To wrap up the year and the discussion on positive trends in teacher preparation, the final question is: What is happening at the national level to attract top talent to the teaching profession?
- The Obama administration has fueled the efforts to raise the quality of teaching with plans to revamp reporting requirements for schools of education and hold them accountable for the effectiveness of their graduates in the classroom (see Ed Week’s description of the initiative here). The administration also proposes to competitively fund national, non-traditional teacher preparation programs that have a track record of success (e.g., TFA), through a new SEED (Supporting Effective Educator Development) grant program (details in this Ed Week article).
- Major reports from national research organizations have called for revamping teacher preparation to require more extensive practical training, and for increased accountability for their graduates’ performance. See, for example, the NCATE (National Council for Accreditation of Teacher Education) report, Transforming Teacher Education through Clinical Practice: A National Strategy to Prepare Effective Teachers (2010), which calls for “the education of teachers in the United States to be turned upside down.” Continue reading
In my last post I wrote about witnessing the frightening gulf in outcomes for children who have access to a great education and those who don’t. I also said that I have had the opportunity to see children getting a good education in vastly different settings.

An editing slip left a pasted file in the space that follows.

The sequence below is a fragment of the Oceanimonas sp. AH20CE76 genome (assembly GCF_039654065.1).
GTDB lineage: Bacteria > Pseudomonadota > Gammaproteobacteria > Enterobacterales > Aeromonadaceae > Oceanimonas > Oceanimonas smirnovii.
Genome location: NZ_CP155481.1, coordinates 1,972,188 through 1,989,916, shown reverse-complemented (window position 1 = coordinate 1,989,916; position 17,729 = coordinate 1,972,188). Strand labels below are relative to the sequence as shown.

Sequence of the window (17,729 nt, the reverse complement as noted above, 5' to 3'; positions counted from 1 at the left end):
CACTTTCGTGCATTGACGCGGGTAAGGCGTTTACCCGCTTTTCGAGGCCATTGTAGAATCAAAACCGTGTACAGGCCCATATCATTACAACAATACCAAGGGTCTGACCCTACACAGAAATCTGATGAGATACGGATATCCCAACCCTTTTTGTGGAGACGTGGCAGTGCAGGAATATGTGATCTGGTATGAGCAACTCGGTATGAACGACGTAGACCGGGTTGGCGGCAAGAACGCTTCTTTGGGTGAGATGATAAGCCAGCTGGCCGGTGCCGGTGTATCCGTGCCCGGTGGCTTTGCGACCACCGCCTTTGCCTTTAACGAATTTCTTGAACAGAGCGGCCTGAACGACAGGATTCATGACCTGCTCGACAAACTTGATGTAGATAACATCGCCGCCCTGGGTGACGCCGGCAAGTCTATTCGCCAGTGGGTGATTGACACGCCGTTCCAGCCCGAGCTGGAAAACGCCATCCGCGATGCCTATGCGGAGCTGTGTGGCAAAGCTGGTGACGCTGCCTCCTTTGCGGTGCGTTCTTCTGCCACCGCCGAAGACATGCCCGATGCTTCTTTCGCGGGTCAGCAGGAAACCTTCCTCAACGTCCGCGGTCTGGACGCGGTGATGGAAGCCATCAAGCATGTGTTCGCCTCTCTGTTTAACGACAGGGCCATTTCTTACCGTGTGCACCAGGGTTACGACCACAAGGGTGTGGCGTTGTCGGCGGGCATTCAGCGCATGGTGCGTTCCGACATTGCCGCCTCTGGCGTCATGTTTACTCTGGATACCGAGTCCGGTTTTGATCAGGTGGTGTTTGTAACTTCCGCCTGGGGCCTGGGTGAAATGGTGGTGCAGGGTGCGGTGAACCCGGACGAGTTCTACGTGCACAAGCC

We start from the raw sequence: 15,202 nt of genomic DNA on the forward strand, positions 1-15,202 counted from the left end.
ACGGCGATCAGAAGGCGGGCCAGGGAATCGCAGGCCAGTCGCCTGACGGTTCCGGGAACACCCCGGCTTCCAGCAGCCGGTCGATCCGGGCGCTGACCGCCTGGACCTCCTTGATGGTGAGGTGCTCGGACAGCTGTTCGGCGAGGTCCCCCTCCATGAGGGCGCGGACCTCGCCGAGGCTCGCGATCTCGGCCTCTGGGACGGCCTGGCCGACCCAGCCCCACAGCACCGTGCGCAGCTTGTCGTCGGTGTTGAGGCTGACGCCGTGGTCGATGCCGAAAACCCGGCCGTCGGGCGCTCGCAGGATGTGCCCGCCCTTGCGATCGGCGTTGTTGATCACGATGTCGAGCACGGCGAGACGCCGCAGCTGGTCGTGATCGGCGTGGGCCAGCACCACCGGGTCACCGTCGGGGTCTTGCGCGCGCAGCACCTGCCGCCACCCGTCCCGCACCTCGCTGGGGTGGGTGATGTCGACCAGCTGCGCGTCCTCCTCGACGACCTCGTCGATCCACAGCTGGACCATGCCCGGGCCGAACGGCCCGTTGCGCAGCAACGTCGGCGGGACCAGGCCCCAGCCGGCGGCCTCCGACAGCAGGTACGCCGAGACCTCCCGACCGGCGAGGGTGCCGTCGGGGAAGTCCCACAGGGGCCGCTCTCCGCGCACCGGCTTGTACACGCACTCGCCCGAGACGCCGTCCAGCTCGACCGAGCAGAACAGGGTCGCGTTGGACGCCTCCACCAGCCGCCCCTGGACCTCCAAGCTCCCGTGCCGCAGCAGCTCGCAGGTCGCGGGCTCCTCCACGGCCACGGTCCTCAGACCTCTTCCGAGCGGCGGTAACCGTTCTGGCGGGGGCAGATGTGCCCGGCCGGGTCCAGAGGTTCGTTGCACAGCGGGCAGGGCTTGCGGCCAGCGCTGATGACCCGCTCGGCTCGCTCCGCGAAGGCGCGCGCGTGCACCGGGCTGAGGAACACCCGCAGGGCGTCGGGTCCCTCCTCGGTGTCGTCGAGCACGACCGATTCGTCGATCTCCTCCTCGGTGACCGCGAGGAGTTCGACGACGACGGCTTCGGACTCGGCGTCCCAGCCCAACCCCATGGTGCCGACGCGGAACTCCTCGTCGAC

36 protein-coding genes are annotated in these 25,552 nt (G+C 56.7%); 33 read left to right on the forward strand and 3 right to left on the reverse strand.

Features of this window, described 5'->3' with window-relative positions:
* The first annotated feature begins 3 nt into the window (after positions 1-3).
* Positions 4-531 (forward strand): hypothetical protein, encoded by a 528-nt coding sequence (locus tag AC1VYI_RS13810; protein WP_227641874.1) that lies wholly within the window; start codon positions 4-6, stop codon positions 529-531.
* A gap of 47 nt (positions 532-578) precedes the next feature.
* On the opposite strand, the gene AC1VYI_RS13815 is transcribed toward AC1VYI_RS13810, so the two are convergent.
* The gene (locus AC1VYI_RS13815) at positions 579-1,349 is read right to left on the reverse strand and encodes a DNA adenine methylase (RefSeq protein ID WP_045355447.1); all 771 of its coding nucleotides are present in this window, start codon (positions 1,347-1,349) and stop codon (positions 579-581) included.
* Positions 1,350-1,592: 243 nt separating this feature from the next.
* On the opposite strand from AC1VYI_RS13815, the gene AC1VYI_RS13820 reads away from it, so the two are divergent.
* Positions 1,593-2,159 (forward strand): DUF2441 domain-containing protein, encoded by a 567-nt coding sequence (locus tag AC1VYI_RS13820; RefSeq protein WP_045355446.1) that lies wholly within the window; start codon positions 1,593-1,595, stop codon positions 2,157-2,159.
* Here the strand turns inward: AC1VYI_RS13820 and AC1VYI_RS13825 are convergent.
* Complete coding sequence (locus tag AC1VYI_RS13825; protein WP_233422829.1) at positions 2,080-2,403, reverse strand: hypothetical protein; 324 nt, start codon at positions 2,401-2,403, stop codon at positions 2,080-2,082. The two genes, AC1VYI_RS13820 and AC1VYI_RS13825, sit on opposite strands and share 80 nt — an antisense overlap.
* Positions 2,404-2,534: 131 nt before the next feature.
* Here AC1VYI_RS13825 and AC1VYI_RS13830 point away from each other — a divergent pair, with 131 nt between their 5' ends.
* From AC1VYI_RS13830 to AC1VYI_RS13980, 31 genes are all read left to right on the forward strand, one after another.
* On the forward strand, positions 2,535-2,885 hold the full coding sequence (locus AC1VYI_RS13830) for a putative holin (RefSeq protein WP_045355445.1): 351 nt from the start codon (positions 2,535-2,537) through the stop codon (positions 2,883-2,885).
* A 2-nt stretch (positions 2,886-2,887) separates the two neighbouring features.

Regardless of the school, it doesn’t take long for the visitor to recognize that the very obvious difference between the successful classrooms and the failing ones is the teaching. This is not news. Over and over we see that excellent results are achieved when schools can choose to hire the best teachers. Decades of research confirm the impact of good teachers on student outcomes, the paucity of good teachers in the neediest schools, and the problems in both the teacher preparation and the public education systems that discourage the top college graduates from seeking a career in teaching (It’s worth downloading “Good Teaching Matters- A Lot”, Kati Haycock’s 1998 review of value-added research available at the time. ) While Congress continues its attempts to muster the bipartisan support to pass an overhaul of NCLB, I thought it would be a good time to examine some of the latest efforts to address one of the greatest obstacles to quality education in America: attracting the top individuals into the teaching profession. Continue reading